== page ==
Former Fairfax County purchasing director Charles J. Cedeno sued the county yesterday for more than $1 million, charging that he was fired for "daring to expose" what he sees as a pattern of irregularities within the $50-million-a-year contracting agency.
County officials offered to let Cedeno resign as long as he did not make his allegations public and did not hire a lawyer to fight his ouster, according to the suit filed in U.S. District Court in Alexandria.
When Cedeno did talk to reporters this summer, the county fired him on the grounds that he used vulgar language at work and intimidated his co-workers, the suit says.
County officials have said Cedeno's ouster was unrelated to his criticism of county purchasing practices and did not result from the publicity about his allegations. The Board of Supervisors fired Cedeno in late June after county officials said interviews with 32 current and former county employes revealed that his allegedly vulgar style created "an atmosphere of fear and disgust" in the purchasing agency.
A county spokesman declined comment on the suit yesterday, saying the county had not yet received a copy.
Should the suit survive the county's almost certain efforts to have it dismissed, it could result in a public court battle between Cedeno and the county over his repeated claims of mismanagement and irregularities within the purchasing agency.
An independent audit of the department, conducted in response to Cedeno's allegations, concluded last month that the county is operating in compliance with the letter of state and county purchasing regulations. The study criticized some county purchasing rules as vague, and it appeared to corroborate Cedeno's allegations that proper purchasing procedures had not been followed in the awarding of at least four county contracts the last two years.
Cedeno has charged that major county contracts were awarded without competitive bidding, that the county permitted cost overruns of up to 10 percent above county contracts with little or no scrutiny, and two county supervisors did not follow purchasing procedures in buying office furniture.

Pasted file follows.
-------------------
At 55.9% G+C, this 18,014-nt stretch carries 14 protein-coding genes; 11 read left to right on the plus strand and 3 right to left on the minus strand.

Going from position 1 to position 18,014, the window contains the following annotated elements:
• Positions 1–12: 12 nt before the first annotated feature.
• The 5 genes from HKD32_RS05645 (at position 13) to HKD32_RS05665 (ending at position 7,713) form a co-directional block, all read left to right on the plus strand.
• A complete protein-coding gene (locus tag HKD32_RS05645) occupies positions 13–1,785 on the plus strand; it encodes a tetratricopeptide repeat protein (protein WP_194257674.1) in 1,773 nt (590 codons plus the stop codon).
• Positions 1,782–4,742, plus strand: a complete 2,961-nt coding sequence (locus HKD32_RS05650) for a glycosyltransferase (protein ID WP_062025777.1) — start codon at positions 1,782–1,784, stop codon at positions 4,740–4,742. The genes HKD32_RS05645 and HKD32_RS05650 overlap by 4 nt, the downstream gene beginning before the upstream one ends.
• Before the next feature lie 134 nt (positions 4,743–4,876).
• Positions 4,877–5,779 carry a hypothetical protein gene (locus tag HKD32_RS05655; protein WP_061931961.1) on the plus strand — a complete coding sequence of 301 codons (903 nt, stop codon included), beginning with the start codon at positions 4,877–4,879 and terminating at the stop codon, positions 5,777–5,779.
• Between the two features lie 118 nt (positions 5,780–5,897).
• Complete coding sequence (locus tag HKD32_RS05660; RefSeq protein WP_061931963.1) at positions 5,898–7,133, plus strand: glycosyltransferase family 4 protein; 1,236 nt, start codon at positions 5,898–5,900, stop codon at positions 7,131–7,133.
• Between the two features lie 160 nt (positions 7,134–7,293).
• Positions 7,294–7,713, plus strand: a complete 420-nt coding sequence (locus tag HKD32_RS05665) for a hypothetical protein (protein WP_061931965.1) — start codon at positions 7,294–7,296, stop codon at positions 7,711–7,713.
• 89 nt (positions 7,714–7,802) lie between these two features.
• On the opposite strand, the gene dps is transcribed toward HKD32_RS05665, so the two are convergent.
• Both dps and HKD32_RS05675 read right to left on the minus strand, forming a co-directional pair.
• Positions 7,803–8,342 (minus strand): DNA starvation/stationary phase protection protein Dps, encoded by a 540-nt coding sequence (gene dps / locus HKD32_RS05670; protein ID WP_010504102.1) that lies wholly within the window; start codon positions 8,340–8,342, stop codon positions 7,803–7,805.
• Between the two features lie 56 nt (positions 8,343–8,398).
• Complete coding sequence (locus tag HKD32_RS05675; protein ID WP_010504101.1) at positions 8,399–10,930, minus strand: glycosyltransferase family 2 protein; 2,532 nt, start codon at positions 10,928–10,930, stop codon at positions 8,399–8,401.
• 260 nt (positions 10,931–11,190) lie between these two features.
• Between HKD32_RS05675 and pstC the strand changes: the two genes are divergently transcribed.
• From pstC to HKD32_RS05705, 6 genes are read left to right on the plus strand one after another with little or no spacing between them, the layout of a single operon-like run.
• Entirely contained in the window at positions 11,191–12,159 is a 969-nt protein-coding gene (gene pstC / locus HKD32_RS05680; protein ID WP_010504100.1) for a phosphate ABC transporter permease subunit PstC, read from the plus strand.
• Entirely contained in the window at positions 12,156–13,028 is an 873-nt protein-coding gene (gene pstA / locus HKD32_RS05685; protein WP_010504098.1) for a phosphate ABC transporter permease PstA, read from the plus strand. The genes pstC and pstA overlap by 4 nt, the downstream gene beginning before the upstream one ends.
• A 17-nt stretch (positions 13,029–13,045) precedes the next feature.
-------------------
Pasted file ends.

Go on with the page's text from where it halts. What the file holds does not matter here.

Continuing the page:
In his suit, Cedeno further alleges that several unidentified supervisors complained to his superiors that his actions as purchasing director were "unnecessarily annoying their friends, who also happened to be contractors."
County department heads' alleged efforts to "steamroll requisitions . . . were dangerous and could lead to corruption as well as, in fact, wasting enormous sums of county funds by awarding contracts to favored contractors instead of awarding them to the lowest bidder," the suit says.
In asking the courts to reinstate him with full back pay, Cedeno, 44, says in his suit that the county violated his constitutional free-speech rights and did not follow due process when they fired him, and that county officials slandered him by publicly detailing the reasons for his dismissal.
No trial date has been set.
Meanwhile, in neighboring Prince William County, state police have started an investigation into allegations of irregularities and questionable bidding procedures in that county's purchasing agency. The state police were called in by chief prosecutor Paul B. Ebert after a businessman complained that a county bid request was improperly written.